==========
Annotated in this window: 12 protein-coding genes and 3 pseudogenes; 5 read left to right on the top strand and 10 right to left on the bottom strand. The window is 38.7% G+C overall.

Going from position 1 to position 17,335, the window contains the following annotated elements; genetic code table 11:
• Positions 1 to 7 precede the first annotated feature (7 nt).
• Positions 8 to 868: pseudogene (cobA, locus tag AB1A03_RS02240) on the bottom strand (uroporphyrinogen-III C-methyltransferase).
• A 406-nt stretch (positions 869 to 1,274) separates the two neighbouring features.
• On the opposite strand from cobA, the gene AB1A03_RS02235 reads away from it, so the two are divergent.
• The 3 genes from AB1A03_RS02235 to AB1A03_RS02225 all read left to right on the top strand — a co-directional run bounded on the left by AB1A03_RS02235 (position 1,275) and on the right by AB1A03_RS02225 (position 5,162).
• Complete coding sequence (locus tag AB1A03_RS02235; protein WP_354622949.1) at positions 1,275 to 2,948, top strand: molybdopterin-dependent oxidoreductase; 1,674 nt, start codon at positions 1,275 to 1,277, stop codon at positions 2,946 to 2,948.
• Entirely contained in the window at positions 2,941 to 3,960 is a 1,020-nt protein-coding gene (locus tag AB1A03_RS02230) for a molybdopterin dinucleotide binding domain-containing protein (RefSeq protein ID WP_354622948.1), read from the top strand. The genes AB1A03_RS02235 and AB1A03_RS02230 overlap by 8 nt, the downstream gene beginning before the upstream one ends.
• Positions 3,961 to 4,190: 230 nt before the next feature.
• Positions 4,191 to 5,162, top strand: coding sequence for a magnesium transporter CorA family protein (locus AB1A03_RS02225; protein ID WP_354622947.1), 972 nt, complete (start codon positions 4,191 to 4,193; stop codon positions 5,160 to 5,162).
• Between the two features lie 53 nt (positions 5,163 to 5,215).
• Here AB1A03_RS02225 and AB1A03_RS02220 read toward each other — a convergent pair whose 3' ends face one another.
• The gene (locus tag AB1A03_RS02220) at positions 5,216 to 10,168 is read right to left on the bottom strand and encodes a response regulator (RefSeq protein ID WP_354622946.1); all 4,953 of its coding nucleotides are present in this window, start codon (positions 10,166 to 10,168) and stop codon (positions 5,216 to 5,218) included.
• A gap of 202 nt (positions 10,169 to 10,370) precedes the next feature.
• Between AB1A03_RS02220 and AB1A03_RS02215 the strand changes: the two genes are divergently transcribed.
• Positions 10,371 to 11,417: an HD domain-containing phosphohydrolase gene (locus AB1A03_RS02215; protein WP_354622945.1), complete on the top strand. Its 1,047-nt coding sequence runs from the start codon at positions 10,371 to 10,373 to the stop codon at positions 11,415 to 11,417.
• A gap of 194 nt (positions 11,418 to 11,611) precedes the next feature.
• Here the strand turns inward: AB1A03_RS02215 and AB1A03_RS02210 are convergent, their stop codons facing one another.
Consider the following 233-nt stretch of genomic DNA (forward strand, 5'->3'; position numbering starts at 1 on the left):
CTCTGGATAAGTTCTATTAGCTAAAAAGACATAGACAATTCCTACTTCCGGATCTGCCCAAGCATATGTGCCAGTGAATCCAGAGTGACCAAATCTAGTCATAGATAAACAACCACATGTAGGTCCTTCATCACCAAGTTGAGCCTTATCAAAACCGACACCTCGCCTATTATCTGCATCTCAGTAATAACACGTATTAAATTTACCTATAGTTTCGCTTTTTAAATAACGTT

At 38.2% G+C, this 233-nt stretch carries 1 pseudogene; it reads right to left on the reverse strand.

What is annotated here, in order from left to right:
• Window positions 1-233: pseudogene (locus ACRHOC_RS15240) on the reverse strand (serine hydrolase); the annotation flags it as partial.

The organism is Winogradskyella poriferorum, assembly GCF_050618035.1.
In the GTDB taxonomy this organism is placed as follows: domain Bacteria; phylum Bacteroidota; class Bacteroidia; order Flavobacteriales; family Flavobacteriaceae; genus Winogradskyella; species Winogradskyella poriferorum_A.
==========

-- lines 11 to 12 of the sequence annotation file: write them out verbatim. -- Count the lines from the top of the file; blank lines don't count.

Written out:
• Positions 4,191 to 5,162, top strand: coding sequence for a magnesium transporter CorA family protein (locus AB1A03_RS02225; protein ID WP_354622947.1), 972 nt, complete (start codon positions 4,191 to 4,193; stop codon positions 5,160 to 5,162).
• Between the two features lie 53 nt (positions 5,163 to 5,215).